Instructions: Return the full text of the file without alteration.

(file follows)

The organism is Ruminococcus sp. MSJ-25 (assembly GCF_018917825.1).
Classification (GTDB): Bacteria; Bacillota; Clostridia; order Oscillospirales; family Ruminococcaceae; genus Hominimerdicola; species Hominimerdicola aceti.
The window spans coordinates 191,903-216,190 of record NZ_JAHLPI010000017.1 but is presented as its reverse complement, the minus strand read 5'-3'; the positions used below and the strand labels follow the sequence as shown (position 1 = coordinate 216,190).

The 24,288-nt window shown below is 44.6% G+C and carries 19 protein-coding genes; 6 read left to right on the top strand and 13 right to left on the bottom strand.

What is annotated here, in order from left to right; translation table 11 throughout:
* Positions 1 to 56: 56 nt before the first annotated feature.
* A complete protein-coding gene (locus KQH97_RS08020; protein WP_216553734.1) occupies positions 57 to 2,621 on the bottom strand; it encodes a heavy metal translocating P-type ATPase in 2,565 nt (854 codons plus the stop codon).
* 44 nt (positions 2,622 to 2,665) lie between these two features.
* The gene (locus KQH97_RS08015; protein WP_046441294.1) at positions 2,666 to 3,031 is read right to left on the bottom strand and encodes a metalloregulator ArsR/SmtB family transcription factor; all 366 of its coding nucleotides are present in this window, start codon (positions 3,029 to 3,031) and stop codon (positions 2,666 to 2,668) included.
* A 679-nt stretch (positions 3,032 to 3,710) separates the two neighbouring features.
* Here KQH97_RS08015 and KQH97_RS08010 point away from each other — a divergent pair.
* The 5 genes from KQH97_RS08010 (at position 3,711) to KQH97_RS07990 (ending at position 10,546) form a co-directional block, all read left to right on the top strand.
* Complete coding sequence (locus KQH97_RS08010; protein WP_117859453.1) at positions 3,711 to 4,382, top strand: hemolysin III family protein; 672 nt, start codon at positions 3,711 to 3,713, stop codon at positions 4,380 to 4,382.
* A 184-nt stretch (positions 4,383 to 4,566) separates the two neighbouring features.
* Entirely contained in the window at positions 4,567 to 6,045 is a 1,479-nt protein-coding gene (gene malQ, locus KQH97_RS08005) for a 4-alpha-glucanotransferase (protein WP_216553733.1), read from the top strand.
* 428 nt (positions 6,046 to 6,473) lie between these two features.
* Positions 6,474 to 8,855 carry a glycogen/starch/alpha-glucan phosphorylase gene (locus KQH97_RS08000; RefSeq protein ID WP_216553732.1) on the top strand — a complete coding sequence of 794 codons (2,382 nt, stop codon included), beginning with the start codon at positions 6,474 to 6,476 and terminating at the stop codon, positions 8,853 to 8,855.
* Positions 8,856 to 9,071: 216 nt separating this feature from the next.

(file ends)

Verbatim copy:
The organism is Ruminococcus sp. MSJ-25 (assembly GCF_018917825.1).
Classification (GTDB): Bacteria; Bacillota; Clostridia; order Oscillospirales; family Ruminococcaceae; genus Hominimerdicola; species Hominimerdicola aceti.
The window spans coordinates 191,903-216,190 of record NZ_JAHLPI010000017.1 but is presented as its reverse complement, the minus strand read 5'-3'; the positions used below and the strand labels follow the sequence as shown (position 1 = coordinate 216,190).

The 24,288-nt window shown below is 44.6% G+C and carries 19 protein-coding genes; 6 read left to right on the top strand and 13 right to left on the bottom strand.

What is annotated here, in order from left to right; translation table 11 throughout:
* Positions 1 to 56: 56 nt before the first annotated feature.
* A complete protein-coding gene (locus KQH97_RS08020; protein WP_216553734.1) occupies positions 57 to 2,621 on the bottom strand; it encodes a heavy metal translocating P-type ATPase in 2,565 nt (854 codons plus the stop codon).
* 44 nt (positions 2,622 to 2,665) lie between these two features.
* The gene (locus KQH97_RS08015; protein WP_046441294.1) at positions 2,666 to 3,031 is read right to left on the bottom strand and encodes a metalloregulator ArsR/SmtB family transcription factor; all 366 of its coding nucleotides are present in this window, start codon (positions 3,029 to 3,031) and stop codon (positions 2,666 to 2,668) included.
* A 679-nt stretch (positions 3,032 to 3,710) separates the two neighbouring features.
* Here KQH97_RS08015 and KQH97_RS08010 point away from each other — a divergent pair.
* The 5 genes from KQH97_RS08010 (at position 3,711) to KQH97_RS07990 (ending at position 10,546) form a co-directional block, all read left to right on the top strand.
* Complete coding sequence (locus KQH97_RS08010; protein WP_117859453.1) at positions 3,711 to 4,382, top strand: hemolysin III family protein; 672 nt, start codon at positions 3,711 to 3,713, stop codon at positions 4,380 to 4,382.
* A 184-nt stretch (positions 4,383 to 4,566) separates the two neighbouring features.
* Entirely contained in the window at positions 4,567 to 6,045 is a 1,479-nt protein-coding gene (gene malQ, locus KQH97_RS08005) for a 4-alpha-glucanotransferase (protein WP_216553733.1), read from the top strand.
* 428 nt (positions 6,046 to 6,473) lie between these two features.
* Positions 6,474 to 8,855 carry a glycogen/starch/alpha-glucan phosphorylase gene (locus KQH97_RS08000; RefSeq protein ID WP_216553732.1) on the top strand — a complete coding sequence of 794 codons (2,382 nt, stop codon included), beginning with the start codon at positions 6,474 to 6,476 and terminating at the stop codon, positions 8,853 to 8,855.
* Positions 8,856 to 9,071: 216 nt separating this feature from the next.